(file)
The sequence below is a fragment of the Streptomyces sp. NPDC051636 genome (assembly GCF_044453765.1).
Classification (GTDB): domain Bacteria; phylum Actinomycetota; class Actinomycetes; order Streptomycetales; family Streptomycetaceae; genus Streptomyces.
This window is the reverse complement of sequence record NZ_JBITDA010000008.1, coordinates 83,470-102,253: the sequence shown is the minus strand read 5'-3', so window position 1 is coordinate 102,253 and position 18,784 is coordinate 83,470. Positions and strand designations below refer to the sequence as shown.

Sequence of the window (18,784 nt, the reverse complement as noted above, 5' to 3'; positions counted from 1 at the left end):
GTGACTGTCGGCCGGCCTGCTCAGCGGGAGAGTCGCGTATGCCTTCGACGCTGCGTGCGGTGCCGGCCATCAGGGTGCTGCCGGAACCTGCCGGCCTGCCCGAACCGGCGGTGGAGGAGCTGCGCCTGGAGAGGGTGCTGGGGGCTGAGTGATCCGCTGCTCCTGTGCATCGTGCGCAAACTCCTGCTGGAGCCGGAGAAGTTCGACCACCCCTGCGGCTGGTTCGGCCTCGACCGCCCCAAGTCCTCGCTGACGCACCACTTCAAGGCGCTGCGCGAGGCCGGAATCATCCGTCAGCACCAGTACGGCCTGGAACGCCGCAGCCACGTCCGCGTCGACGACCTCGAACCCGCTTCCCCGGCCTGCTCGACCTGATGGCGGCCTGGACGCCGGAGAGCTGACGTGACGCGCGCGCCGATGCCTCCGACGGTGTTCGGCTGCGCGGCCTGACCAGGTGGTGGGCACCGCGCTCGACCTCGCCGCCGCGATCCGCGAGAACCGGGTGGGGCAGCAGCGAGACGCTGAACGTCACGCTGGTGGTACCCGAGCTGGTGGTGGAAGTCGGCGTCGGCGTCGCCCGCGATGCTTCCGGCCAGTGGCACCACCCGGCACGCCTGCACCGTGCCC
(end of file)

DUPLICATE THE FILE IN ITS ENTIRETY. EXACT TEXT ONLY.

The sequence below is a fragment of the Streptomyces sp. NPDC051636 genome (assembly GCF_044453765.1).
Classification (GTDB): domain Bacteria; phylum Actinomycetota; class Actinomycetes; order Streptomycetales; family Streptomycetaceae; genus Streptomyces.
This window is the reverse complement of sequence record NZ_JBITDA010000008.1, coordinates 83,470-102,253: the sequence shown is the minus strand read 5'-3', so window position 1 is coordinate 102,253 and position 18,784 is coordinate 83,470. Positions and strand designations below refer to the sequence as shown.

Sequence of the window (18,784 nt, the reverse complement as noted above, 5' to 3'; positions counted from 1 at the left end):
GTGACTGTCGGCCGGCCTGCTCAGCGGGAGAGTCGCGTATGCCTTCGACGCTGCGTGCGGTGCCGGCCATCAGGGTGCTGCCGGAACCTGCCGGCCTGCCCGAACCGGCGGTGGAGGAGCTGCGCCTGGAGAGGGTGCTGGGGGCTGAGTGATCCGCTGCTCCTGTGCATCGTGCGCAAACTCCTGCTGGAGCCGGAGAAGTTCGACCACCCCTGCGGCTGGTTCGGCCTCGACCGCCCCAAGTCCTCGCTGACGCACCACTTCAAGGCGCTGCGCGAGGCCGGAATCATCCGTCAGCACCAGTACGGCCTGGAACGCCGCAGCCACGTCCGCGTCGACGACCTCGAACCCGCTTCCCCGGCCTGCTCGACCTGATGGCGGCCTGGACGCCGGAGAGCTGACGTGACGCGCGCGCCGATGCCTCCGACGGTGTTCGGCTGCGCGGCCTGACCAGGTGGTGGGCACCGCGCTCGACCTCGCCGCCGCGATCCGCGAGAACCGGGTGGGGCAGCAGCGAGACGCTGAACGTCACGCTGGTGGTACCCGAGCTGGTGGTGGAAGTCGGCGTCGGCGTCGCCCGCGATGCTTCCGGCCAGTGGCACCACCCGGCACGCCTGCACCGTGCCC